Typical Asian Fathers
My dad is a typical Asian father. He took a tough love, hands-off approach when raising his children, and showed his love by making sure I had enough and never letting me worry about money.
When my parents divorced and I moved into my grandparents’ home to live with him, he paid for my room’s S$500 renovations. When I entered Uni, he wired S$350 into my bank account every first and fifteenth of the month so I didn’t have to work while studying.
But like typical Asian dads, he was stubborn and emotionally distant. And for a while, I felt utterly let down that he was my dad.
The ‘typical Asian dad’ isn’t good enough for me
My father was 25 when he married my mum. Two years later, they had me; they waited for another two before they had my sister.
Growing up, I remember him bringing me and my sister cycling at East Coast Park on Sundays. He’d come home for dinner on the weekdays whenever he could, and put us to bed after the 10.00pm Channel 8 dramas when he couldn’t.
Somewhere between my becoming a young woman and my parents falling out of love, he stopped tucking me in or asking how my day went. And when my parents separated, it felt like he had stopped parenting me altogether.
He used to ask me if I had eaten because if I hadn’t, he’d make the walk to the nearby hawker centre to get dinner for me. But now when he asks, I know it’s an attempt at making small talk because his reply to my not having taken dinner is, “Oh wow, it’s so late already” before leaving for his girlfriend’s house.
Or when my sister tried to buy him a gift two Christmases ago, he reprimanded her not because the gift was “extravagant and a waste of money” but because my sister didn’t get a gift for his girlfriend too.
Confronting him opened up a can of worms and I remember him telling me to “suck it up” that I’m living in my grandma’s cockroach-infested house he doesn’t return to because “no one owed me a living”.
It was then, I felt my typical Asian dad had failed me completely.
Trying to get him to come to a compromise
I used to be really angry that my dad couldn’t be the father I wanted him to be. I would scream and shout, telling him how he only thinks he’s trying his best, and how his best wasn’t good enough. He’d storm off in a huff, the gate clanging on his way out.
Admittedly, I behaved like a spoilt brat but it was only because I didn’t want to quantify my father’s affection in terms of dollars. I wanted a father who nurtured, engaged and guided me.
But in my father’s eyes, he was a good father and had done his part in financially supporting us. Now that his children were grown, he no longer had to be a parent to me and my sister.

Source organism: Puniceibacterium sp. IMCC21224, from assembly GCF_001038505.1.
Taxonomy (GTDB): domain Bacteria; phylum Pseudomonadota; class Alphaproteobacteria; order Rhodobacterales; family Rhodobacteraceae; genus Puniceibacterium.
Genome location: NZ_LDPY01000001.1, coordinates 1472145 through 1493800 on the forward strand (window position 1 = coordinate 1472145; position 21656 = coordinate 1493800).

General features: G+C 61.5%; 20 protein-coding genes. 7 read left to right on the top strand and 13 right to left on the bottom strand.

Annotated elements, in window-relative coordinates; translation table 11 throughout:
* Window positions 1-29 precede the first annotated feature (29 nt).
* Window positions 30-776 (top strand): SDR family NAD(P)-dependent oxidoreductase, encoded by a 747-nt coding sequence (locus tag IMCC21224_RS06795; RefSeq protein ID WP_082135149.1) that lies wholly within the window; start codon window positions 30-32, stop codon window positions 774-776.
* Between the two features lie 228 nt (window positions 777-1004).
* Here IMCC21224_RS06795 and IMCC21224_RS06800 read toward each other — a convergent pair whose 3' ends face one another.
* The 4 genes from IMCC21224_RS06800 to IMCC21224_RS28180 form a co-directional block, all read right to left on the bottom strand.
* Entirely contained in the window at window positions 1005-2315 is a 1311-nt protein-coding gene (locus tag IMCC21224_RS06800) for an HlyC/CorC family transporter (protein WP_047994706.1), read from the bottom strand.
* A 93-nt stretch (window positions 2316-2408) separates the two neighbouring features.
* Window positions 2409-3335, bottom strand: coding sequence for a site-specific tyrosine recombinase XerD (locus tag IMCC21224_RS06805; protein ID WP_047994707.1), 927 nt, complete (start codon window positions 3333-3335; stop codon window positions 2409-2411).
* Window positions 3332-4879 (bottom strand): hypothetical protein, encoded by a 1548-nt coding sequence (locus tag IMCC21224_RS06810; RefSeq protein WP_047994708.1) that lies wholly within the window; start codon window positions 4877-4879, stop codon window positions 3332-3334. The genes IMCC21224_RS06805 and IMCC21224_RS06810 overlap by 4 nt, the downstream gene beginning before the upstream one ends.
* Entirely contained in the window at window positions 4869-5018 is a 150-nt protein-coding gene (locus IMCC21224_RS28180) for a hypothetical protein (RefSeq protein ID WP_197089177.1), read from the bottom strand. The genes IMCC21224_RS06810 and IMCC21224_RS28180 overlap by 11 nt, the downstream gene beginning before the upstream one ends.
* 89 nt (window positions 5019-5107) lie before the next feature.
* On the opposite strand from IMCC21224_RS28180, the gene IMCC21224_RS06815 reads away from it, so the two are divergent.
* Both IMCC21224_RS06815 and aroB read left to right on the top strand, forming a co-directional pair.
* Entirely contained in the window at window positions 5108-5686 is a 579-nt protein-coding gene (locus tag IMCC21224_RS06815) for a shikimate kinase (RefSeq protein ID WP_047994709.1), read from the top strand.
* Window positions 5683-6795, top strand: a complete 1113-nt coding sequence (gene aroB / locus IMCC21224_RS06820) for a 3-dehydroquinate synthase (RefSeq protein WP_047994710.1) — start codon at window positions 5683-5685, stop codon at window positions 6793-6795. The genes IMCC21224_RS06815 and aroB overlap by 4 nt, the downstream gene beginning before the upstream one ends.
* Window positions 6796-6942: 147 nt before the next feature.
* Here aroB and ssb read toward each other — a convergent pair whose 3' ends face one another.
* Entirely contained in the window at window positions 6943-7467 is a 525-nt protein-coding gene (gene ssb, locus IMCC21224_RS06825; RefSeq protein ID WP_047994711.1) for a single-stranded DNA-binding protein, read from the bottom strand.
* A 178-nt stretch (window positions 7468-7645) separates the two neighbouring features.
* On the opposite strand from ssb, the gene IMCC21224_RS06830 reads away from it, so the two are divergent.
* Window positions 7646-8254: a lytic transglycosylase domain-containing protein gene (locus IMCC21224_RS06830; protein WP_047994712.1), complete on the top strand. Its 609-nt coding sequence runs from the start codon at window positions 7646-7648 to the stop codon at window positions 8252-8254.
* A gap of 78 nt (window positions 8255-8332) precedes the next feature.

It took a long while and many therapy sessions before I realised it wasn’t his fault.
My dad is a cock up but it’s okay
He presumed us to understand this was “the way things were” and we were to “stand on our own two feet”, ready or not. His expectations of what being a father should entail, no matter how skewed I believed them to be, were not wrong.
But in the process, he came off aloof and produced two kids who were resentful of him.
I think my dad failed to come across as a loving father because he was too focused on hitting adulthood milestones, which served as indicators of him having succeeded in life. He got married, bought a house, found a job, and had kids because it was “about time and the right thing to do”.
He did all these adulting things when he wasn’t ready. And when it was time to be a parent, he couldn’t unlearn what his own typical Asian dad—my grandfather—taught him about fatherhood and “the way things were”.
My dad probably didn’t know how to deal with children older than 10 and in turn, defaulted to the ‘tough love’ he was shown. In truth, my dad isn’t a terrible person; he’s just a flawed man who tried to raise his kids the best he could.
Understanding My Father
Understanding why my dad behaved the way he did doesn’t make it any less painful. After six long years, I’m still coming to grips with and trying to forgive how he turned away from his children and left the parenting to my mother.
Maybe he resents being a grown up and having to be a father. Maybe this is why he always leaves the house without a goodbye or no longer sleeps in his own bed.
Whatever it is, he’s still my dad. When this Sunday rolls around, I’ll make it a point to wish him a Happy Father’s Day.
Cover image: Source